Did Enbridge Inc. Just Become a Must-Own Investment?

Enbridge Inc.’s (TSX:ENB)(NYSE:ENB) proposed merger with Spectra Energy Corp. (NYSE:SE) puts it in an elite group.

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Enbridge Inc.’s (TSX:ENB)(NYSE:ENB) CEO Al Monaco made one thing clear to investors recently. While his company is not actively pursuing deals, the company “won’t hesitate to go after them” if the right opportunity came along.

Clearly, it saw one such opportunity in Spectra Energy Corp. (NYSE:SE), which it agreed to acquire last week. In doing so, the company will become the largest energy infrastructure company in North America and, in its view, a “must-own investment.”

Here are six reasons why the company believes that every investor needs its stock in their portfolios.


Enbridge believes that it will soon control the “highest-quality liquids and natural gas infrastructure assets in North America.” Driving this view is the fact that the combined company’s asset base stretches across all the major North American supply basins and demand markets. While rivals like Kinder Morgan (NYSE:KMI) and TransCanada (TSX:TRP)(NYSE:TRP) can make similar claims, Enbridge will be the largest energy infrastructure by size once this deal closes early next year.

Visible growth

Not only will Enbridge be the biggest company by current size, but it boasts the “largest and most secure program of diversified organic growth projects in the industry.” Currently, Enbridge has $26 billion in capital projects under construction, which is $3 billion more than TransCanada and $9 billion more than Kinder Morgan.

Ample upside

In addition to the $26 billion of projects already under development, Enbridge has another $48 billion of identified development projects, across the company’s six growth platforms:

  • North American liquids pipelines
  • North American gas pipelines
  • Utilities
  • Canadian Midstream
  • US. Midstream
  • Renewable power

Enbridge’s investments in renewable power in particular set it apart from its rivals. Not only does Enbridge have $1 billion in renewable projects under construction, but it has another $9 billion of potential projects under development. Given the growth projections of renewable power, this could be an even bigger growth driver of the company in the years ahead.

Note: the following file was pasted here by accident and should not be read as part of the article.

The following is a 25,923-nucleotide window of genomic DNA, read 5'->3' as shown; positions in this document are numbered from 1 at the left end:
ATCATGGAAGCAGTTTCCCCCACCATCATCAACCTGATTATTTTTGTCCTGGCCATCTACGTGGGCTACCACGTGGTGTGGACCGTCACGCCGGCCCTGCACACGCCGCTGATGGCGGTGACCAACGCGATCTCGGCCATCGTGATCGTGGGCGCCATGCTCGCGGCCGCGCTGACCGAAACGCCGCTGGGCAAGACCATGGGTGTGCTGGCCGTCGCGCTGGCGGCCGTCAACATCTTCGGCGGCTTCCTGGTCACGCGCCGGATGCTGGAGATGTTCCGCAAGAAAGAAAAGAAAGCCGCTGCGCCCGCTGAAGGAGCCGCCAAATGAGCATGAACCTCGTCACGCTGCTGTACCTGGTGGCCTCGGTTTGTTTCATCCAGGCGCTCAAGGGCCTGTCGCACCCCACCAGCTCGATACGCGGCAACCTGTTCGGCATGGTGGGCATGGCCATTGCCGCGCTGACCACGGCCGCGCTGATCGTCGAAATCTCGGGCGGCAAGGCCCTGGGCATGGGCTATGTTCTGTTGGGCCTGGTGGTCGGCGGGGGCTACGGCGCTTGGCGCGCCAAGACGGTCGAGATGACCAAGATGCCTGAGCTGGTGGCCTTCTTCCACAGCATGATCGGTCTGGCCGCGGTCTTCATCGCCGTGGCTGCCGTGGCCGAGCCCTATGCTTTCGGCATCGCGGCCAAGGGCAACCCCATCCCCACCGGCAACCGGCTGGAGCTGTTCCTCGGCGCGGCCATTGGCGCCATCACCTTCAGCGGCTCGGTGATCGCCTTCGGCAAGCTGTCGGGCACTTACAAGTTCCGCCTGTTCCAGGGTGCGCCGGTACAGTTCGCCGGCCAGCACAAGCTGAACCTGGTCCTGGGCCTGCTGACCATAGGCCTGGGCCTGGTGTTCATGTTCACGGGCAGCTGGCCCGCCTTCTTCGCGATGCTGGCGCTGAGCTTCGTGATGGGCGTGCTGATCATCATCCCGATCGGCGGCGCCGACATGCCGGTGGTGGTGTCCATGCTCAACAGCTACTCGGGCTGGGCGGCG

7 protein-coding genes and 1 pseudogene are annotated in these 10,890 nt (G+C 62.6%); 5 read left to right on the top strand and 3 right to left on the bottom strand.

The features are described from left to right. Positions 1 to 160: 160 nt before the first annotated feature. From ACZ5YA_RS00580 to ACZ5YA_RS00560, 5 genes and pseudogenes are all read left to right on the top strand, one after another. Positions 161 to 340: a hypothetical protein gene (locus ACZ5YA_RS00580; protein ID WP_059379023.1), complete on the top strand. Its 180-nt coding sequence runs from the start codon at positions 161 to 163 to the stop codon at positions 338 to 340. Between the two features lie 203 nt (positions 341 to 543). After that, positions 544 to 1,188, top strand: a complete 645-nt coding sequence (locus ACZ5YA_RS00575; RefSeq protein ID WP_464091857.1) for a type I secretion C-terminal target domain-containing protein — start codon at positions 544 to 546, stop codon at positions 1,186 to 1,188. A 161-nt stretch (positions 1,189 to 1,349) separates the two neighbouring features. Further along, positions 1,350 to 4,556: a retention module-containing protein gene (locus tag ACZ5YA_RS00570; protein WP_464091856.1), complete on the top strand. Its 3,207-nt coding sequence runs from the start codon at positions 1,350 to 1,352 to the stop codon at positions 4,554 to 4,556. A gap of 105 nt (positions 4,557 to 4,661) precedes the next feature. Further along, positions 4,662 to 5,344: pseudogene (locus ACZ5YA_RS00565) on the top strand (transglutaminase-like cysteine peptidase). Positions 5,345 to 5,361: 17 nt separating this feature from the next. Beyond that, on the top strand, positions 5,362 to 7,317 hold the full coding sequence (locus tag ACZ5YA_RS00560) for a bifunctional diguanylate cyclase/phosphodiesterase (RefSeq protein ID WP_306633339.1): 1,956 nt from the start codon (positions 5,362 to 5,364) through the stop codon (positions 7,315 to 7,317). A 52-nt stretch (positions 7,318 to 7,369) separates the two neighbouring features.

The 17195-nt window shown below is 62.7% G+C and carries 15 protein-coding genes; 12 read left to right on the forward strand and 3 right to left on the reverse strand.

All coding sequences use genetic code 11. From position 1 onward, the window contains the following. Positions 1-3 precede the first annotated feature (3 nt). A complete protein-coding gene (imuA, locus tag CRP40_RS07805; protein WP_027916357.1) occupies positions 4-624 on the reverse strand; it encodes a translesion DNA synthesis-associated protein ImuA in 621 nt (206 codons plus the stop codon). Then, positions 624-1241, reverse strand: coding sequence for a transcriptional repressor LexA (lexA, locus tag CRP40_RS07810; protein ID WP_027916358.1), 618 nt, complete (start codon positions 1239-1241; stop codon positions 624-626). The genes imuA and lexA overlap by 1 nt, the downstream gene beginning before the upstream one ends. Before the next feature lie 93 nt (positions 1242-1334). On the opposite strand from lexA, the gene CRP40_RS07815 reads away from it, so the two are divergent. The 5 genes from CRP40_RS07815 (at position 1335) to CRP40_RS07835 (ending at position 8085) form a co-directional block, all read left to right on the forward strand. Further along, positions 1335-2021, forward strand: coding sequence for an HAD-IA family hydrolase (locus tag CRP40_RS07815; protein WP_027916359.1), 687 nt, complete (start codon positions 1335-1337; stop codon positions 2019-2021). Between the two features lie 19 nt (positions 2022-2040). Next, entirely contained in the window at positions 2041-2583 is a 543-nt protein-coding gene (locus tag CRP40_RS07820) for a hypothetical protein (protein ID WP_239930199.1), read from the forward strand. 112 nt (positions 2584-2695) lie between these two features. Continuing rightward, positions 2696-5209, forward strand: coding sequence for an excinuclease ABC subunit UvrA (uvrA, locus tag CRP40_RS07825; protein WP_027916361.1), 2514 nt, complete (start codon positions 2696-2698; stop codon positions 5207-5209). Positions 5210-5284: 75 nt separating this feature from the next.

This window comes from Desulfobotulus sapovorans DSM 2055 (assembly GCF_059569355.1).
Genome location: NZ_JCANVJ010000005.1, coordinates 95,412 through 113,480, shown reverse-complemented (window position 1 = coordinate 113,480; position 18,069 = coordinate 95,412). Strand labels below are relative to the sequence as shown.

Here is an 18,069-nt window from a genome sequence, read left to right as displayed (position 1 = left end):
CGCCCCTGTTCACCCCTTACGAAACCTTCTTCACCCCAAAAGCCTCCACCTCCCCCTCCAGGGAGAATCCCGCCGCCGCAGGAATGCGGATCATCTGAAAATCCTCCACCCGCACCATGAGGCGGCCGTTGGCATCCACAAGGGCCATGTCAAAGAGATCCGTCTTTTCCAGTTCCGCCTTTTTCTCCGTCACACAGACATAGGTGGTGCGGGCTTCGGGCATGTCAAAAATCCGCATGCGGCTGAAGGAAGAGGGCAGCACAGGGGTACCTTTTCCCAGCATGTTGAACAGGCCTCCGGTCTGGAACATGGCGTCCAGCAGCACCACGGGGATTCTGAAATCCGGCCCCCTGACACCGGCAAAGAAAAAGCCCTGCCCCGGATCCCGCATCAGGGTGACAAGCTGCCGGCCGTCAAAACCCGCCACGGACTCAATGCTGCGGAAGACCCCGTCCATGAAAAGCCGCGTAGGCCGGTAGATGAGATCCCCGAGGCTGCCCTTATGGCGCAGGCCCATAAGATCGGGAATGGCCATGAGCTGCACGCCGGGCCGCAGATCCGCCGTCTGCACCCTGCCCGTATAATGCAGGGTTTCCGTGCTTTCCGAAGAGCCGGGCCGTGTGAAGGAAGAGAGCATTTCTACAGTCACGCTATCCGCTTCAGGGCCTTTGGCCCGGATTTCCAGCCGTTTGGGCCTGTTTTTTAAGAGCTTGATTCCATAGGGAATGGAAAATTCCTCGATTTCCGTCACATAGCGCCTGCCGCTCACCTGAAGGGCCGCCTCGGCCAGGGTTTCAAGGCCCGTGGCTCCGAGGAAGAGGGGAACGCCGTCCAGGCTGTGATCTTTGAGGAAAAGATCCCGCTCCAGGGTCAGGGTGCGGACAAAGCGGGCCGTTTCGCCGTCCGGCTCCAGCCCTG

Open access to capital

Enbridge and Spectra both have strong investment-grade credit ratings, which gives them ample access to capital. That is critical considering that Kinder Morgan, for example, had to cut its dividend and halt some growth projects because it could not obtain outside capital during the worst part of the current downturn due to its weaker credit rating.

Enbridge, on the other hand, not only has a strong balance sheet to fund its extensive capital program, but it can access capital at will; it recently filed to raise $7 billion just to have additional flexibility.

Stable underlying business

The foundation of Enbridge and Spectra are theirsecure, low-risk commercial structure with stable long-term cash flow visibility.” Overall, 96% of their cash flow comes from stable, predictable take-or-pay contracts or are regulated. Further, 93% of their cash flow comes from customers that are investment grade or have similarly strong balance sheets. This provides cash flow resiliency in all market cycles.

Abundant growth and income

Enbridge also offers investors a compelling combination of current income and long-term growth. Thanks to its robust cash flow from fee-based pipelines, Enbridge pays a solid dividend, which currently yields more than 4%. That payout projects to grow by 15% next year and by an average of 10-12% from 2018 through 2024. That gives the company the ability to deliver a 16% annual total return to investors, which leads its peer group.

Investor takeaway

Enbridge firmly believes that its acquisition of Spectra Energy puts it in an elite class, making it a must-own energy infrastructure investment. The numbers seem to back up that claim; it boasts a larger size, more visible growth projects, additional avenues for future growth, and higher total-return potential.

That doesn’t mean investors should sell all of their other energy stocks and buy Enbridge. However, it does at least suggest that investors should at take a look at owning Enbridge for the long term.

This article represents the opinion of the writer, who may disagree with the “official” recommendation position of a Motley Fool premium service or advisor. We’re Motley! Questioning an investing thesis — even one of our own — helps us all think critically about investing and make decisions that help us become smarter, happier, and richer, so we sometimes publish articles that may not be in line with recommendations, rankings or other content.

Fool contributor Matt DiLallo owns shares of Kinder Morgan and has the following options: short January 2018 $30 puts on Kinder Morgan and long January 2018 $30 calls on Kinder Morgan. The Motley Fool owns shares of Kinder Morgan and Spectra Energy. Spectra Energy is a recommendation of Stock Advisor Canada.

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